The professional development (PD) opportunities typically offered to school music teachers in most countries have been described as sporadic, unsystematic, capricious in both purpose and content, and hence ineffective. Among other consequences, this has seriously limited the kinds of questions that music-specific PD researchers have been able to investigate. The situation is considerably different in Singapore, where in the past years music teachers have been offered a plethora of music-specific PD initiatives with various features (e.g., content, working dynamics, duration). Using Desimone's (2009) framework of critical features for effective PD, developed with teachers of "core" subjects, in this study we investigate the features of the most and least helpful PD as reported by Singapore primary music teachers. We conducted two focus group discussions (n = 7, n = 5) and a nationwide survey (n = 98). Data were analyzed using content analysis and descriptive/parametric statistics, respectively. Results showed that the participants prefer long and work-intensive PD initiatives focused on a mix of content directly applicable in class. They also value having active learning opportunities and interacting with familiar fellow colleagues. Teachers' responses suggest that all these high-quality features have to be met for a PD initiative to be deemed helpful. We conclude that Singapore music teachers also value the features described in Desimone's framework. Policy makers and school administrators should be mindful not only of the need to provide music teachers with more PD opportunities, but also of the need to offer PD that meets certain quality standards. This study has the potential to guide PD providers in how to best invest the resources available to better foster music teachers' professional learning. Copyright © 2017 Taylor & Francis Group, LLC.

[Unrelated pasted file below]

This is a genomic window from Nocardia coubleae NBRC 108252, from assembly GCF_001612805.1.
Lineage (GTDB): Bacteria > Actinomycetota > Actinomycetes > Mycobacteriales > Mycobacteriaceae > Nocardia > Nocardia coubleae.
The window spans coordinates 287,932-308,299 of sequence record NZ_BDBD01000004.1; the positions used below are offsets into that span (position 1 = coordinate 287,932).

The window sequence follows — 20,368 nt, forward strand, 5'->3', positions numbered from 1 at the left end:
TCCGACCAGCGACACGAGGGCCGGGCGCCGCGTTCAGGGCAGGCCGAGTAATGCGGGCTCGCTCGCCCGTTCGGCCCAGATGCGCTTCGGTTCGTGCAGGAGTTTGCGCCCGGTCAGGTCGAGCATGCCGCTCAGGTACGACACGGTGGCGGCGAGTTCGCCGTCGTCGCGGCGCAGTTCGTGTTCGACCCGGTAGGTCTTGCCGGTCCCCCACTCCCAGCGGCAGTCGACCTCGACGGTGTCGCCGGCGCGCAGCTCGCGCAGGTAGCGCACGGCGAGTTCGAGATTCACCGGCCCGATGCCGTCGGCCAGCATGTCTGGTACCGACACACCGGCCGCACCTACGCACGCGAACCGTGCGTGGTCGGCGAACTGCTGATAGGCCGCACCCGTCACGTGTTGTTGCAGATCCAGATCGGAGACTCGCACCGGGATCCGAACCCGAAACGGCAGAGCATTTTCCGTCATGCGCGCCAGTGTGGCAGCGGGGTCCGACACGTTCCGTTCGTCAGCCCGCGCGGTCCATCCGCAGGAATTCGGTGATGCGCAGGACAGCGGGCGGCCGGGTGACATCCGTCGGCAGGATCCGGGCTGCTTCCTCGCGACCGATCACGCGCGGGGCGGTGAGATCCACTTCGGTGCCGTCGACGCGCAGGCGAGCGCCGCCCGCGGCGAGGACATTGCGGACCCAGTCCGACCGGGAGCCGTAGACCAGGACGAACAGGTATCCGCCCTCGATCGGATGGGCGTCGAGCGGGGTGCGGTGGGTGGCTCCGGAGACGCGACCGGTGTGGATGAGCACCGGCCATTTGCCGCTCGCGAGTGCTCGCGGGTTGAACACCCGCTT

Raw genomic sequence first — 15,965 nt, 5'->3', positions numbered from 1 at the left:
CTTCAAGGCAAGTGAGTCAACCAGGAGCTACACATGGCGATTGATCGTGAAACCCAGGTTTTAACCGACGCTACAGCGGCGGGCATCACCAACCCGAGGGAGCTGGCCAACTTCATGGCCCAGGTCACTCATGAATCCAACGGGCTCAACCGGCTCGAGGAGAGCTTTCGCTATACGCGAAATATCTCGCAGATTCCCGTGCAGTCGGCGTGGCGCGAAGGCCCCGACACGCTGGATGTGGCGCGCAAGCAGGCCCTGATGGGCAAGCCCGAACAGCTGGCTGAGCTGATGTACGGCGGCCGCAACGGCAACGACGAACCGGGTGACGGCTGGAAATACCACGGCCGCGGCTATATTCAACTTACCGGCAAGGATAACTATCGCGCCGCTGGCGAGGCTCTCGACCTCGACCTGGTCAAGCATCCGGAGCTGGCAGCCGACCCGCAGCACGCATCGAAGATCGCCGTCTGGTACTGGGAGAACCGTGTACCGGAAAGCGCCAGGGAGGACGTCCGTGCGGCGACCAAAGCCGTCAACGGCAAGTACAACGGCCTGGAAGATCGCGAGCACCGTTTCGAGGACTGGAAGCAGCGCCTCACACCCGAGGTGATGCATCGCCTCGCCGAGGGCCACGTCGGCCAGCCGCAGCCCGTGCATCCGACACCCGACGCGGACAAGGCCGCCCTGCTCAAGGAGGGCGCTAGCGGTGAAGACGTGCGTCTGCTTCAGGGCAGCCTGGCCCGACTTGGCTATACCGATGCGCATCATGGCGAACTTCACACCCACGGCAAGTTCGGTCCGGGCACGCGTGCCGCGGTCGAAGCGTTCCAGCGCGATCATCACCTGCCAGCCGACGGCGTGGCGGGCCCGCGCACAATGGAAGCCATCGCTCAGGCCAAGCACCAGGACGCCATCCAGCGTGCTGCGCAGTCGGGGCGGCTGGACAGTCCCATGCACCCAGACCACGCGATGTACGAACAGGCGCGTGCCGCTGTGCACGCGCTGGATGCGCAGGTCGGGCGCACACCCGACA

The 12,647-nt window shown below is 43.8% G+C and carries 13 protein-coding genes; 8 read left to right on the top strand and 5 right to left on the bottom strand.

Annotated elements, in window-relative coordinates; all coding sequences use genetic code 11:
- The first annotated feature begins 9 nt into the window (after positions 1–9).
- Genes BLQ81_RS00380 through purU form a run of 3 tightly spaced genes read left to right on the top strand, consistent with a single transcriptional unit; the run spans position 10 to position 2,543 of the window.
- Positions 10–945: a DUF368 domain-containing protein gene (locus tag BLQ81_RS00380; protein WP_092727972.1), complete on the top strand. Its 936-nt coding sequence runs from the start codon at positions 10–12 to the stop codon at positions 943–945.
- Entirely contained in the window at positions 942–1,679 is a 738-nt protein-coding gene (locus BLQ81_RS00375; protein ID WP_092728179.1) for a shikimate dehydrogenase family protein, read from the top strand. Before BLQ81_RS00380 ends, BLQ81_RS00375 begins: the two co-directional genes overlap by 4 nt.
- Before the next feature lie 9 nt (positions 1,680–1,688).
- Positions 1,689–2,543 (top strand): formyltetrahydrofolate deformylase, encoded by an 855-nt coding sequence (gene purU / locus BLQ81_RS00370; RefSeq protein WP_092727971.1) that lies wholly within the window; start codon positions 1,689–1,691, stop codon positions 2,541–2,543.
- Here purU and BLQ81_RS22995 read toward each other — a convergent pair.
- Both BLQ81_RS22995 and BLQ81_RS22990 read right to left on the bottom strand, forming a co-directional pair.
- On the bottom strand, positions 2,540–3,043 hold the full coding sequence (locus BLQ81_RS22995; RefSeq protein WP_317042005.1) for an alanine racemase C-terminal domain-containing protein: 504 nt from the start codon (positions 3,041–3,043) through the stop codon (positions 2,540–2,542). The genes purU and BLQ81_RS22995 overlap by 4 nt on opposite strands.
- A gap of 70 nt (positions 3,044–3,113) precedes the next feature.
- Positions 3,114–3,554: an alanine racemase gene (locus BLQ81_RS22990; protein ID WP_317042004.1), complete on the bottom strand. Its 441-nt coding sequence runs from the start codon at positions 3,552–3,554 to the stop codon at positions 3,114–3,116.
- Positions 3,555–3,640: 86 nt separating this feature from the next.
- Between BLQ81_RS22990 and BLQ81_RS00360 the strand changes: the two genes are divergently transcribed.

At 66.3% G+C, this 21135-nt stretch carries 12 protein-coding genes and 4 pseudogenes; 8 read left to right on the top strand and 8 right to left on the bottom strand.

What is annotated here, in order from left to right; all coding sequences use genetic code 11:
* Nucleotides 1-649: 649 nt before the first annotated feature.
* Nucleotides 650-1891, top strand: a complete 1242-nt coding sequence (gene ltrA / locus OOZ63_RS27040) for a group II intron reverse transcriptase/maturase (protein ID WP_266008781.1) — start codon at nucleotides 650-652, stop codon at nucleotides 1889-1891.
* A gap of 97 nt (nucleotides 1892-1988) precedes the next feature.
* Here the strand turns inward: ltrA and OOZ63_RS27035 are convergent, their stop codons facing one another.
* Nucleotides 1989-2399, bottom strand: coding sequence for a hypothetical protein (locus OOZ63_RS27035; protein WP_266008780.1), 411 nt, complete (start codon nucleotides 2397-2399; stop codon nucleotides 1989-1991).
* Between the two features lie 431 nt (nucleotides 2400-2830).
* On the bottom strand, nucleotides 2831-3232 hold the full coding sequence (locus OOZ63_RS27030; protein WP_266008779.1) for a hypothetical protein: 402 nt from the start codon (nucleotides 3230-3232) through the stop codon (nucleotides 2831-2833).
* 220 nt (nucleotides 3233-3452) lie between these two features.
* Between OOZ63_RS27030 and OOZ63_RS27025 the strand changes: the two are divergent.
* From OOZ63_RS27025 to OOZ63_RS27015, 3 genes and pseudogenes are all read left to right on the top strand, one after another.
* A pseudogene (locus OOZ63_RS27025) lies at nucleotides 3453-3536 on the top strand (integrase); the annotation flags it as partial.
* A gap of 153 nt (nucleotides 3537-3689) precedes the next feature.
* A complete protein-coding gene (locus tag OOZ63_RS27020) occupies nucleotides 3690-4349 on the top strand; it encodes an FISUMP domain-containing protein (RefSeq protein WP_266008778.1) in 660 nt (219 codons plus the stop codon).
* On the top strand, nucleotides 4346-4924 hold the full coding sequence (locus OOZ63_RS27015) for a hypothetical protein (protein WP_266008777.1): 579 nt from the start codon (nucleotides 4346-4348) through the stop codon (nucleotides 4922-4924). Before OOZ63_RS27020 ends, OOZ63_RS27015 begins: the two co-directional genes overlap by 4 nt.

CitationBautista, A., & Wong, J. (2019). Music teachers' perceptions of the features of most and least helpful professional development. Arts Education Policy Review, 120(2), 80-93. doi: 10.1080/10632913.2017.1328379
- Effective professional development
- Highquality professional development
- Music teacher professional development
- Professional learning